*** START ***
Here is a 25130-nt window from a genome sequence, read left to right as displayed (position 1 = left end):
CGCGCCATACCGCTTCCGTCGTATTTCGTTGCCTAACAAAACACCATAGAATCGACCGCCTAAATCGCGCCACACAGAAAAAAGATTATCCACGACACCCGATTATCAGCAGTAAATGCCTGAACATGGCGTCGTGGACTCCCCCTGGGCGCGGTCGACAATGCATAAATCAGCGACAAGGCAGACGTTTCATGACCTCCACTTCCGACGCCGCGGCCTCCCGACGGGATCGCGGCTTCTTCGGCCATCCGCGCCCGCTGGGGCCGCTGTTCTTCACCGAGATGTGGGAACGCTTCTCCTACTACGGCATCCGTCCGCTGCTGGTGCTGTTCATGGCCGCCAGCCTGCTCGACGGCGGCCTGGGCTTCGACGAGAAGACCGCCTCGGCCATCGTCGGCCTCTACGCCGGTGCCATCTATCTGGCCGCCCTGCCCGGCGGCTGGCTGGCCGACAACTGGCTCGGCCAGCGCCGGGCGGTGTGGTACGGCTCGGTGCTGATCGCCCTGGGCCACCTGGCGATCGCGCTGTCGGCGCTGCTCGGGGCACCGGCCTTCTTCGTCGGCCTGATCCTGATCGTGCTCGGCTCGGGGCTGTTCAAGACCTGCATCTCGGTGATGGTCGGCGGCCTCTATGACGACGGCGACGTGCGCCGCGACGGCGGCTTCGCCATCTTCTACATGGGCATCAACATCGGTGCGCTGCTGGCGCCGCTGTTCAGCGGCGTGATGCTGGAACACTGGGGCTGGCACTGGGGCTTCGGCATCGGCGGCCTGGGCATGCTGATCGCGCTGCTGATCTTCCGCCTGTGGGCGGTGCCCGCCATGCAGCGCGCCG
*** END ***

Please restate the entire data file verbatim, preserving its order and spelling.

Here is a 25130-nt window from a genome sequence, read left to right as displayed (position 1 = left end):
CGCGCCATACCGCTTCCGTCGTATTTCGTTGCCTAACAAAACACCATAGAATCGACCGCCTAAATCGCGCCACACAGAAAAAAGATTATCCACGACACCCGATTATCAGCAGTAAATGCCTGAACATGGCGTCGTGGACTCCCCCTGGGCGCGGTCGACAATGCATAAATCAGCGACAAGGCAGACGTTTCATGACCTCCACTTCCGACGCCGCGGCCTCCCGACGGGATCGCGGCTTCTTCGGCCATCCGCGCCCGCTGGGGCCGCTGTTCTTCACCGAGATGTGGGAACGCTTCTCCTACTACGGCATCCGTCCGCTGCTGGTGCTGTTCATGGCCGCCAGCCTGCTCGACGGCGGCCTGGGCTTCGACGAGAAGACCGCCTCGGCCATCGTCGGCCTCTACGCCGGTGCCATCTATCTGGCCGCCCTGCCCGGCGGCTGGCTGGCCGACAACTGGCTCGGCCAGCGCCGGGCGGTGTGGTACGGCTCGGTGCTGATCGCCCTGGGCCACCTGGCGATCGCGCTGTCGGCGCTGCTCGGGGCACCGGCCTTCTTCGTCGGCCTGATCCTGATCGTGCTCGGCTCGGGGCTGTTCAAGACCTGCATCTCGGTGATGGTCGGCGGCCTCTATGACGACGGCGACGTGCGCCGCGACGGCGGCTTCGCCATCTTCTACATGGGCATCAACATCGGTGCGCTGCTGGCGCCGCTGTTCAGCGGCGTGATGCTGGAACACTGGGGCTGGCACTGGGGCTTCGGCATCGGCGGCCTGGGCATGCTGATCGCGCTGCTGATCTTCCGCCTGTGGGCGGTGCCCGCCATGCAGCGCGCCG